In 1996 the first Polio Day was held at Ballarat attracting more than 100 people, including representatives from 13 of the 15 support groups. The focus of the day was social. Many survivors met people they hadn’t seen for decades. This was such a success, it was decided to run one annually. On December 23, 1999, ParaQuad Victoria cancelled a planned Polio 2000 Conference less than a month before it was due to commence. Following networking between the Australian and New Zealand Polio Networks, and despite losing inter-national speakers, the conference went ahead on January 19 -21, under the auspices of Polio Australasia (the collective Australasian Networks) and with the support of PNV. Valuable papers were presented, some still in circulation. 

SUPPORT GROUPS

  In 2012 there were 15 polio support groups across Victorian metropolitan and country areas. Local members according to each group’s needs run the groups. The Polio Community Officer was in regular contact with PSG co-ordinators and visited each PSG on a rolling schedule throughout the year. They generally offered: 

• offer mutual support to people who have had polio, their families and carers.
• provide an opportunity for people who have had polio to meet socially to exchange information and share ideas. 

• identify and lobby local agencies and organisations on the needs and rights of people with disabilities. 

   In 1991 an advisory committee to the Polio Community Officer position within the Community Support Services Branch of PQV was formed. Called the Polio Advisory Committee (PAC) members were elected from members of PNV. Over the years these were just some of its achievements: 

• Information booklet for Polios
• Information booklet for Clinical Services Providers
• Brochure for Attendant Carers
• Collection of information sheets on important topics, e.g. anaesthesia. • PNV website
• Entry of June Middleton in Guiness World Records
• Making of “The Australian Experience” DVD
• Ongoing input regarding disability parking and taxi issues
• Information and support to assist support groups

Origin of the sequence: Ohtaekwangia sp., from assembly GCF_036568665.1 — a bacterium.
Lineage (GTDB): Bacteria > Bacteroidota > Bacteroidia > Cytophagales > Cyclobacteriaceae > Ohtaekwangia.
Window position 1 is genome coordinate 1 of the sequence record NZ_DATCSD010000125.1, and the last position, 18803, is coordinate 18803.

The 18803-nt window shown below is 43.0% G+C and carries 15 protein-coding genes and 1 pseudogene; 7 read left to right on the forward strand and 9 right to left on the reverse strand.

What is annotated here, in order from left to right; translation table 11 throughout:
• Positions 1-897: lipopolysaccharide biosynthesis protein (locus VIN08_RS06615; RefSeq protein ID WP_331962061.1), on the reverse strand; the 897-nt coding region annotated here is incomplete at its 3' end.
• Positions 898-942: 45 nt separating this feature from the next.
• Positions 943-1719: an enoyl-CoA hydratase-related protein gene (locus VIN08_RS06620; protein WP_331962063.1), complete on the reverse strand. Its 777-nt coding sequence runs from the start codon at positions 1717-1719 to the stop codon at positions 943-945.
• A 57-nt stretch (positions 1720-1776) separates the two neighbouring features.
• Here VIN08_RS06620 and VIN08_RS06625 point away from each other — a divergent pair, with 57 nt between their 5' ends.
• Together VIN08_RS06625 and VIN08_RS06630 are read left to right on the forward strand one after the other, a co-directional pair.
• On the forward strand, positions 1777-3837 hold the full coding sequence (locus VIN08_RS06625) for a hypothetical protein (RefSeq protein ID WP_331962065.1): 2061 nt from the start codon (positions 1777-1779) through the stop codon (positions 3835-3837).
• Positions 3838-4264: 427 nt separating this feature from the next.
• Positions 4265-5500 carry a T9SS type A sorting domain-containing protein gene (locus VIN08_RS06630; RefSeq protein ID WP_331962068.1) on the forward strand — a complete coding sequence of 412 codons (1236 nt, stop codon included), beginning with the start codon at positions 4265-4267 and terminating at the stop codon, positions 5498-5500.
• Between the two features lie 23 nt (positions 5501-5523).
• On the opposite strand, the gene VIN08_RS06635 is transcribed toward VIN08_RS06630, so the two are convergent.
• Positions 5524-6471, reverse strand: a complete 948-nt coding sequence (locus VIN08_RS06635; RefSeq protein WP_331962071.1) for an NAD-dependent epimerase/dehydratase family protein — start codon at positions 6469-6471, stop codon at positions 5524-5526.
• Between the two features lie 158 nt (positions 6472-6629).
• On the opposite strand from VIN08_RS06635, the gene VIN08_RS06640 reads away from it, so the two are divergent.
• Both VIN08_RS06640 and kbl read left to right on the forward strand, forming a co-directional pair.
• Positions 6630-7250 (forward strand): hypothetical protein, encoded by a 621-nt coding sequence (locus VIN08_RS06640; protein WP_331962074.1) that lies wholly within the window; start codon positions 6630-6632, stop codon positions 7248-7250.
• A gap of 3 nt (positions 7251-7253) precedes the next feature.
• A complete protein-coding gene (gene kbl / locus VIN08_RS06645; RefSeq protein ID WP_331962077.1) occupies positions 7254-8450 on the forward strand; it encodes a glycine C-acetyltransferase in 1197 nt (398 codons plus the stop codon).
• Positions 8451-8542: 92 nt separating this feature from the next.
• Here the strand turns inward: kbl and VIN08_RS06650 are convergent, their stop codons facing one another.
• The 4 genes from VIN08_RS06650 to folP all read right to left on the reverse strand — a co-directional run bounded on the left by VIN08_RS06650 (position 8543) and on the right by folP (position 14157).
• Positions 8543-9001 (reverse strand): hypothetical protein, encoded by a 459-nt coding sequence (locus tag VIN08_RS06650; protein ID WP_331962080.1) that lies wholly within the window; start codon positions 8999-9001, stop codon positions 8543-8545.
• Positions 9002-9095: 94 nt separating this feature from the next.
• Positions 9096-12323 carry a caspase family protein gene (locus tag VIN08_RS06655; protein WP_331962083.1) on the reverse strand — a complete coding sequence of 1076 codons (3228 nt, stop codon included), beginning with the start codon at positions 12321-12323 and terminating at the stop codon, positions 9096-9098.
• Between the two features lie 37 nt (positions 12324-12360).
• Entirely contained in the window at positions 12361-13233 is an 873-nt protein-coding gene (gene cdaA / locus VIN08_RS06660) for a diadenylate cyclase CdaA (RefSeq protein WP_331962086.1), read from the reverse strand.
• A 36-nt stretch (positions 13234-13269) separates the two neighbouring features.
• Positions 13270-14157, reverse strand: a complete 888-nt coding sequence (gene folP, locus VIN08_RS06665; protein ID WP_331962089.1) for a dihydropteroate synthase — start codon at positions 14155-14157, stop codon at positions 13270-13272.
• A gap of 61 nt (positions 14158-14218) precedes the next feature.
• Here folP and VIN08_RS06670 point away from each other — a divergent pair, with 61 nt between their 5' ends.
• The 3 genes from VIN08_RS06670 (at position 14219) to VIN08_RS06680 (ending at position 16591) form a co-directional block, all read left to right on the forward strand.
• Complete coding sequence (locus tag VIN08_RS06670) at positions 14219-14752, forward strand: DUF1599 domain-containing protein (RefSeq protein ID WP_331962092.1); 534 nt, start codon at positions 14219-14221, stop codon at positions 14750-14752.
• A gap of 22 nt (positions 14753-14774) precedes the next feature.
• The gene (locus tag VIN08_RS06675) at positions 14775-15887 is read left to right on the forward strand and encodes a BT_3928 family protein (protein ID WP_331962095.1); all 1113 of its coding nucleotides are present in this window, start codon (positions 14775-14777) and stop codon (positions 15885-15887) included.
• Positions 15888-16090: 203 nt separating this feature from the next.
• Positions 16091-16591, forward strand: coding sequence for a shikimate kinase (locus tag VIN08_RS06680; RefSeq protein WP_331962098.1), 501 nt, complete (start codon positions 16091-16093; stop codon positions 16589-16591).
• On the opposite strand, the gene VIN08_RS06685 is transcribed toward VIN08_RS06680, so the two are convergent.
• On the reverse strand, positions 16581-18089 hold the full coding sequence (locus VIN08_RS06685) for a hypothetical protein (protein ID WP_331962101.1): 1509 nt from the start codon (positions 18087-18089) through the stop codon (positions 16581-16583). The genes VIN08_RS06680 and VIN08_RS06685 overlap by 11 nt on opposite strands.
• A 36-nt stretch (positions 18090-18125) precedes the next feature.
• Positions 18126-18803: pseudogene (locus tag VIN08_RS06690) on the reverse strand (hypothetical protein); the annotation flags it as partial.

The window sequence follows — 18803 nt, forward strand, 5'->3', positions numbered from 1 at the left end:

• Supported establishment of Polio Australia
• Several surveys regarding Polio related issues
• PNV promotional posters
• Keeping the network together
• Participation in the 2000 Polio Australasia conference
• Two trips to Parliament House (state) to put our case to both sides.
• Good information kits - ongoing
• Guest Speakers to schools etc
• Polio Days every year. 

  In 2011 following the annual meeting of convenors of the support groups it was decided to make membership of the advisory group regionally based and to bring it into line with the Client Reference Group of Independence Australia (as ParaQuad became named in 2008). It is now known as the Polio Network Victoria committee. 

  In the same year Edith Hall died aged 77 years. She was a life member of the Board of National Disability Services (then called ACROD) for more than 10 years, first as Chairman of the Victorian Division, then as three-time elected member. Edith also chaired NDS’s National Committee on Women’s Issues for five years.  Her NDS work took her overseas as Australia’s Delegate at the United Nations’ End of Decade for Women Conference in Nairobi and at two UN Rehabilitation International Conferences.  Her many positions held in Victoria included President of Yooralla and President of the Dis- abled Motorists Association of Victoria. She was a member of the first Planning Committee of Melbourne City Council’s Access Committee and a member of the Institute of Architects Access Committee. She was President of the Non-Government Agencies Committee on Access Victoria. 

  Nationally her involvements included Deputy Chairperson of the National Committee of Non-Government Organisations for International Year of the Disabled 1980-82 and Convener of the Commonwealth Government’s National Women’s Consultative Council 1984. She was a Founding Governor of the Bicentenary Youth Foundation; and a member of the Social Security Advisory Committee Edith was a Member of the Order of Australia for service to the community, particularly to people with disabilities. 

  In 2019, owing to changes in State Government funding, PNV has been forced to 'go it alone'. We have become incorporated under the chairpersonship of Bev Watson, supported by an energetic committee. The aim continues to be to support the support groups, find polio survivors who have not come forward and provide them with the information they need to deal with the late effects of polio. The committee also will continue to stage an annual Polio Day, alternating between metropolitan and regional centres to give polios, family members, and carers, the opportunity to catch up and hear guest speakers on subjects of most importance to the ability of everyone to remain independent.

–Fran Henke , updated from Iron Wills – Victorian Polio Survivors' Stories

Convenors' meeting, 2014

and below

Convenors' meeting 2006